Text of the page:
All Images Keith Edwards

ESTANCIA-101hall-1024x575I am on a ride at Caballadas and  momentarily stunned. I find myself on rocky ground tangled in sparse grass, sprawled out between the stones, under thorny scrub trees. But let’s back up. Experienced trail riders know that if you have to go under a thicket of low trees, you should keep your head lower than your horse’s. When I saw the inevitable coming, I tried to flatten to my mount’s neck, but my riding helmet prevented me from doing so. This created a gap at the neck of  my jacket, which was immediately speared by a branch. I figured the best bet was to release the stirrups and roll off.

“Are you O.K.?” Santiago cries as he races towards me on his young polo- pony-in-training. He looks concerned, while I manage an embarrassed smile and answer “Yes.” After a short appraisal, Santiago asks “Can you ride ?”

 

ESTANCIA-26bq-1024x575But he knows the answer before I do. I have come to Argentina, all the way from the Pacific Northwest, to his wife’s family estate in  North Patagonia, to ride. And damn-it-all, I will ride. But likely due to the determined look on my dusty face, and the thorns and dirt sticking out of my blasted helmet and coat, we both break out in rib-shaking laughter. At least they aren’t broken.his private estancia in Patagonia is over 2 hours  from the airport of San Martin de Los Andes by bumpy, dusty, mostly unpaved road. The planes come and go from here and Bariloche Airport (5 hours away) only on certain days of the week. So planning your visit is centered around the air travel schedule. But there is little worry here on this bright spring day in early December; the family has thought of everything for their guests including horseback rides, three meals a day, lovely Argentine and Chilean wines and comfortable rooms in the family’s summer home known as “the lodge”.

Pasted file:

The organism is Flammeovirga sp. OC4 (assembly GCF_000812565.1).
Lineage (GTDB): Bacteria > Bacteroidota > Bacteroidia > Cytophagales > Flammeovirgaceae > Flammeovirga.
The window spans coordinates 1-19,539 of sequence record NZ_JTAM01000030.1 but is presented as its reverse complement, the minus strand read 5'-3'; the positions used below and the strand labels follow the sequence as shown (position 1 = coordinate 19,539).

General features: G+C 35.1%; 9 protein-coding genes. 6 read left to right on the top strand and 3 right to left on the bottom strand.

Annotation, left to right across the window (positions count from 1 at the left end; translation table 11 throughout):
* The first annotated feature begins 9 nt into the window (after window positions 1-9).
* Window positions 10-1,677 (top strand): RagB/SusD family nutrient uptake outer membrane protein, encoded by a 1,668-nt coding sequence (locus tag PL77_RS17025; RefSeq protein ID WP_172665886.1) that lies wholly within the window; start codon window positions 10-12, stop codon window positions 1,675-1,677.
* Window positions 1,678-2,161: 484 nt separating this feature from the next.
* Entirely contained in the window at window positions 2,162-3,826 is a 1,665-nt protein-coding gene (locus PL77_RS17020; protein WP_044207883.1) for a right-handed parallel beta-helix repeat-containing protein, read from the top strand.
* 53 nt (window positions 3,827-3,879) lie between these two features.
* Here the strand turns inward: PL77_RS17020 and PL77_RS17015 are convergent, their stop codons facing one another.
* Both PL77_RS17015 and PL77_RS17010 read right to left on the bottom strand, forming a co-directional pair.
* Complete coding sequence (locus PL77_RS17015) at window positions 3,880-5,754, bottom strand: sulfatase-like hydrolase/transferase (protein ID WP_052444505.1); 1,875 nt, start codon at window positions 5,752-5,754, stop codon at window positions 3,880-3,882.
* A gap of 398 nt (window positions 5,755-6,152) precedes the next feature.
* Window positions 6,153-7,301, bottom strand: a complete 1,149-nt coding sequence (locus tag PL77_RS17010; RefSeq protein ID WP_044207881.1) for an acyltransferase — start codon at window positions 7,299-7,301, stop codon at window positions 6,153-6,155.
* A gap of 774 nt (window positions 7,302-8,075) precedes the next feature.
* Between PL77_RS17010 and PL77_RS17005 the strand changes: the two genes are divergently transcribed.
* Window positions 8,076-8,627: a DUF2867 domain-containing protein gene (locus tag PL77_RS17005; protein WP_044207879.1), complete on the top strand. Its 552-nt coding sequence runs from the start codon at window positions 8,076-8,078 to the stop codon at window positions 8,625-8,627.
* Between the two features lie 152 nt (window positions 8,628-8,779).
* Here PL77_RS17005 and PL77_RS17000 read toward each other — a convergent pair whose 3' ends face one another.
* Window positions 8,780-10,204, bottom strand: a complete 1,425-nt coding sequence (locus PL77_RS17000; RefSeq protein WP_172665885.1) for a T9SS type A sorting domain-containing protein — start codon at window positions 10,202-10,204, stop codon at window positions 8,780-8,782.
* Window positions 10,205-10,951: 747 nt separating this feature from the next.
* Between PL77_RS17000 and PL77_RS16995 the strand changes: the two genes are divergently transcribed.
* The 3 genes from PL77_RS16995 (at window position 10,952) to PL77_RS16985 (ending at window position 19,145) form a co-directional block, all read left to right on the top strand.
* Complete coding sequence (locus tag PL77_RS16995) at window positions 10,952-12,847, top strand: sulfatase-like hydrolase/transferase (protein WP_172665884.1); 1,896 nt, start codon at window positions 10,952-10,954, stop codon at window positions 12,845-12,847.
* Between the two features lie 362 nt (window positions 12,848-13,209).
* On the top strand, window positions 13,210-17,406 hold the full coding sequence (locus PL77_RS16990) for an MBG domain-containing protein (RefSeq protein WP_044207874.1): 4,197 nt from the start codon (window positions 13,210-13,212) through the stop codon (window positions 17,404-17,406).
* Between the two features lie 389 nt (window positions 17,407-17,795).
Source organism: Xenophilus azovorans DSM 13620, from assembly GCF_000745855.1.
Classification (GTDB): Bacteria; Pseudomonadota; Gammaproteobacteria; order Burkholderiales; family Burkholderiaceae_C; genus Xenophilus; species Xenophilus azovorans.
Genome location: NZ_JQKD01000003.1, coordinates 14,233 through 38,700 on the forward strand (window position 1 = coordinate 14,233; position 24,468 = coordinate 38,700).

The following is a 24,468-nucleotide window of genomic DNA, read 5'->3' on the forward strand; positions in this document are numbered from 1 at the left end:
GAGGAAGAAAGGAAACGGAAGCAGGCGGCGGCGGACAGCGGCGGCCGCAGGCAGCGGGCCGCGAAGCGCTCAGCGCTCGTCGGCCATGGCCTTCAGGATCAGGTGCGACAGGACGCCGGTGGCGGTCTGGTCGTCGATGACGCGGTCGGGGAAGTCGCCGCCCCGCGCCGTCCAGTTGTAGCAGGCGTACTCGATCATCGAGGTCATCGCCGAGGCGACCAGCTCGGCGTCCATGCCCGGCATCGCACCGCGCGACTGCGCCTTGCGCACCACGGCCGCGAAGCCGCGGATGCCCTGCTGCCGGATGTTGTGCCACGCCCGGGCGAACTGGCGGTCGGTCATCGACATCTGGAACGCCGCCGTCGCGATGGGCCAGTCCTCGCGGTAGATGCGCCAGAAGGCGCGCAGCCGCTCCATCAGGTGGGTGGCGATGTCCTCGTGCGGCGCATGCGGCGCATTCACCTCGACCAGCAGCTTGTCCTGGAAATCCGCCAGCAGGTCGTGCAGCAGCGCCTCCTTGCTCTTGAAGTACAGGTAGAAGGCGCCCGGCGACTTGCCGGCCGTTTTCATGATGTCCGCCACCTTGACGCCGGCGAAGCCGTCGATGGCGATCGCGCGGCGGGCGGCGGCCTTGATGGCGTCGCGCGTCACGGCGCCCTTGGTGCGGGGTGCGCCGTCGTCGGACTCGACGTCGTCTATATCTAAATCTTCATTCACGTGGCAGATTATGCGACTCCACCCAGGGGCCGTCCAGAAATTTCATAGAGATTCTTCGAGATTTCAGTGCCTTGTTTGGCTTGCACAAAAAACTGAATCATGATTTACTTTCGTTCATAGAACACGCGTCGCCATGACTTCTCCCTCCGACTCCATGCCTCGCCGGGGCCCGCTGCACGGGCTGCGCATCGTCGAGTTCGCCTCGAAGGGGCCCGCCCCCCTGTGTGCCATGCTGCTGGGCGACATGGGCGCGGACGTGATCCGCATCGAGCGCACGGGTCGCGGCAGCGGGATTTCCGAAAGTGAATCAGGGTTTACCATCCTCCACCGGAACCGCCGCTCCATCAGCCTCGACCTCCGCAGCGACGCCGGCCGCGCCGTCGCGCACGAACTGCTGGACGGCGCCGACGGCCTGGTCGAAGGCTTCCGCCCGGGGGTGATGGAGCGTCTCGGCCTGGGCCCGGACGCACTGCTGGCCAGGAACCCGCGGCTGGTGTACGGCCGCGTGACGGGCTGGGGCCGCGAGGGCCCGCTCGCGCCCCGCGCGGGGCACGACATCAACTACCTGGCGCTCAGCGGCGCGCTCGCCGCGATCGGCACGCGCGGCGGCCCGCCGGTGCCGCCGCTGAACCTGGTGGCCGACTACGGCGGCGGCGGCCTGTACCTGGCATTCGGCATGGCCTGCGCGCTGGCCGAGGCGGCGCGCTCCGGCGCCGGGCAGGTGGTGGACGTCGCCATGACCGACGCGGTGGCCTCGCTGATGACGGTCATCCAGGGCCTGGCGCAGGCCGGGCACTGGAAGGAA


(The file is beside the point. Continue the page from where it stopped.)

gaucho-1024x576The beautiful lodge was made from logs cut on the property and is a study in  the elegance of natural materials. This belies the fact that everything has to be brought in here. We are indeed in the middle of nowhere and that is the  exact reason most want to come. Stone floors anchor the main level containing entry way, open-plan dining and living rooms, covered patio, modern kitchen and steps to a system using the natural spring and wood fire  to heat the home and water. Comfortable, tasteful furnishings complement the natural environment surrounding the lodge, the center and heart of ranch life. From this prominent spot on a hill overlooking thousands of acres, the lodge’s main living spaces have large windows to stupendous views of the mountains and valley below. Sunrise is a quiet time to wander out on the deck and watch the mountains and far-away valley lighten, as the deep violet shadows of night awaken and are chased away by the sun.

The sideboard is laid with a bounty of lunch dishes.  (Image Keith Edwards)

Rooms have baths (private and shared), and provide spaces for singles, couples or families. After all, this home was built for a large multi-generational family that still comes together to share each summer. You can almost hear laughter in the halls and the ghosts of a thousand memories.

Bouncing along in Mr. Uriburu’s truck to prepare the boat for a ride on the lake, he passionately describes the estancia and natural environment shaping much of his family’s identity and lifestyle. He tells me with unwavering conviction that the current generation is very committed to  preserving the estancia and the legacy here, “It is simple and very clear, we have to preserve and care for this place so the next generation and their children can enjoy it as we have.”

To accomplish this the estancia opened the property to a multi-night stay horseback riding program they call Caballadas. Part of  the  forward-thinking present generation caring for this magical place are two sisters, Agustina and Isabel Lagos Mármol who do world-wide promotions, bookings and lodge management. Isabel’s husband, Santiago Uriburu, is the  polo playing horseman who runs the incredible riding program. For serious riders desiring this bespoke adventure, you must be experienced, skilled on outdoor terrain, possess a great sense of adventure and be willing to ride steep mountain trails. The reason for being this specific was explained to me, as we gathered with other guests in front of the stone fireplace and shared a bottle of wine. As Santiago says, “We ask that (only) people with an adventurous attitude, who can deal with adversity and are athletically fit come and ride. A positive mental attitude is important, as here we are surrounded by an ever-changing wilderness environment. We are in a remote place. So advanced intermediate or  expert  riders are best; safety is the reason.”